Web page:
Decahose API
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With streaming high volumes of realtime Tweets comes a set of best practices that promote both data reliability and data full-fidelity. When consuming realtime data, maximizing your connection time is a fundamental goal. When disconnects occur, it is important to automatically detect that and reconnect. After reconnecting it’s important to assess if there are any periods to backfill data for. The component that manages these details and consumes realtime Tweets is only one part of a system with network, datastore, server, and storage concerns. Given the complexity of these systems, another best practice is to have different streaming environments, with at least separate streams for development/testing and production.

Decahose comes with a set of features that help with these efforts.

  1. To support multiple environments, we can deploy Additional Streams for your account. These streams are independent of each other and have a different stream_label  to help differentiate them.
  2. To help support maintaining a connection, each Decahose stream supports Redundant Connections. The most common architecture is for a stream to have two connections, and on the client-side there are two independent consumers –ideally on different networks. With this design, there can be redundancy across the client-side networks, servers, and datastore pathways. Note that a full-copy of the data is served on each connection and the client-side must be tolerant of and manage duplicate data.
  3. A 'heartbeat' will be provided every 10 seconds; however, with the Decahose stream, the volume of data is high enough that even a small duration (e.g., a few seconds) of no Tweets can indicate a connection issue. Therfore, both a 'data silence' and lack of a heartbeat can be used to detect a disconnect.

Since disconnects will happen, the Decahose stream has a dedicated Replay API and a Backfill feature to help recover data that was missed due to disconnections and other operational issues.

Additional Streams

Having additional Decahose streams is another way to help build reliability into your solution. Any additional streams are completely independent, having their unique endpoint. Each stream is assigned its own stream_label, and this label, along with your account name, are part of that stream’s URL. See the example below:

The most common convention is to have a realtime stream dedicated for you production system, and an additional stream available for development and testing. Having a test/development stream enables Decahose customers to have a stream to test client consumer updates. While any (unique) label can be assigned to a stream, one convention is to use ‘prod’ for production stream, and ‘dev’ or ‘sandbox’ for an additional development stream.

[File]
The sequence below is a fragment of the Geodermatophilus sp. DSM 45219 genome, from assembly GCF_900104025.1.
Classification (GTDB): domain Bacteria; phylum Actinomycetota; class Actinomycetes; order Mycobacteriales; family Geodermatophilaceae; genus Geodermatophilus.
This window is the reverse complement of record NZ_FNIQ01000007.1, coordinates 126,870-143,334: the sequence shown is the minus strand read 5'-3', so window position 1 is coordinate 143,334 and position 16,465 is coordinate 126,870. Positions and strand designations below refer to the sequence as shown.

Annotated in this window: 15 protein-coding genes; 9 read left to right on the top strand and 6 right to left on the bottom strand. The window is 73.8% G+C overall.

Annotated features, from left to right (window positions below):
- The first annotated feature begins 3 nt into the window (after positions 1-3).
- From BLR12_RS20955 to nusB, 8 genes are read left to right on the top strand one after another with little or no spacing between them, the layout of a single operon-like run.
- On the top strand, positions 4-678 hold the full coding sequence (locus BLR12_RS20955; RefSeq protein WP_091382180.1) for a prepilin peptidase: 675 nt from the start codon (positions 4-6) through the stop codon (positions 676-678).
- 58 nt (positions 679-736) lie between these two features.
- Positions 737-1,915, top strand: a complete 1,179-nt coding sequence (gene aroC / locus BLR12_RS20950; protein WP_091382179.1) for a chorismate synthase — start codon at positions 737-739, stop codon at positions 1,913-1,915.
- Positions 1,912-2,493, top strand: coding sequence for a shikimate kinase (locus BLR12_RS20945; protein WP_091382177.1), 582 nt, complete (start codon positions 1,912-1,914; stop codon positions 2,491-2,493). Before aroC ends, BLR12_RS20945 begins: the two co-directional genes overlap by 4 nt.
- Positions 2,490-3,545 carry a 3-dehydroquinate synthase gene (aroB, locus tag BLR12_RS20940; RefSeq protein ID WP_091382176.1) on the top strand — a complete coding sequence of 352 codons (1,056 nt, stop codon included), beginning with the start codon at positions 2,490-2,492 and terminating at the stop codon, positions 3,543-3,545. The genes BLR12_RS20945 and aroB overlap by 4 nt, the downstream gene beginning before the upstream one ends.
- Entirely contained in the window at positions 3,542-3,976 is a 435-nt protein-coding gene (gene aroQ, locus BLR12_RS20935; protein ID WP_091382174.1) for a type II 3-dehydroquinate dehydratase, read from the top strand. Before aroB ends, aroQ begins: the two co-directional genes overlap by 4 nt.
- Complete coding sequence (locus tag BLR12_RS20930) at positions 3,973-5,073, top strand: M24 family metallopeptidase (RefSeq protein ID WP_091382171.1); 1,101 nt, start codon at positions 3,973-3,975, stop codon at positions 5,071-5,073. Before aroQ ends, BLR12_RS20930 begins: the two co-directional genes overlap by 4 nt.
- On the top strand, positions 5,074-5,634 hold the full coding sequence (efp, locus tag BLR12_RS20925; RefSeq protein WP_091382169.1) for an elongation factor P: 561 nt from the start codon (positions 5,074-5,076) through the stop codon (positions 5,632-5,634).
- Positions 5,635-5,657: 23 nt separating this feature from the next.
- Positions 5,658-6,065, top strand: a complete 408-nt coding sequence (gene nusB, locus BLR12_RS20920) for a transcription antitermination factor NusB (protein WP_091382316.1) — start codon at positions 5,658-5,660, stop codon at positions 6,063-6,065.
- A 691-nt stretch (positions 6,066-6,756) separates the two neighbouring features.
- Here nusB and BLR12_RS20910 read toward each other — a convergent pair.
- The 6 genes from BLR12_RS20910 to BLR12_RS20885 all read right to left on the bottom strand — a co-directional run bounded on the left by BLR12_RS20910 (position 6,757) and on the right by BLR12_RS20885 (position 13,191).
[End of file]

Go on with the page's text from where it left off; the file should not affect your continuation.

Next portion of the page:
The number of streams, and their unique labels, is configurable by your account representative.

Redundant Connections 

A redundant connection simply allows you to establish more than one simultaneous connection to the data stream. This provides redundancy by allowing you to connect to the same stream with two separate consumers, receiving the same data through both connections. Thus, your app has a hot failover for various situations, e.g. where one stream is disconnected or where your app’s primary server fails.

The number of connections allowed for any given stream is configurable by your account representative. To use a redundant stream, simply connect to the same URL used for your primary connection. The data for your stream will be sent through both connections, with both stream connections represented on the stream dashboard.

Note that for billing purposes, we deduplicate the activity counts you receive through multiple connections such that you are only billed for each unique activity once. Given the Decahose has two partitions, here's an example of how the connection count works below:

Connect to decahose partition=1
Connect to decahose partition=1
Connect to decahose partition=2

The above situation yields a total of three connections – two connections to partition=1 and one connection to partition=2. Normally, you would want the same number of connections to each partition, so this example highlights a situation where the redundant connection to partition=2 has dropped and you want to further invstigate.



Replay is a data recovery tool (not to be used for primary data collection) that provides streaming access to a rolling 5-day window of recent Twitter historical data. It should be utilized to recover data in scenarios where your consuming application misses data in the realtime stream, whether due to disconnecting for a short period, or for any other scenario where you fail to ingest realtime data for a period of time.

Using Replay 

If your account is configured with a Replay stream (typically an add-on feature), your app can make requests to it that operate in the same manner as requests to the realtime streams. However, your app must specify parameters in the URL that indicate the time window you are requesting. In other words, a Replay request asks the API for "Tweets from time A to time B." These Tweets are then delivered through your streaming connection in a manner that mimics the realtime stream, but at a slightly slower-than-realtime rate. See below for example: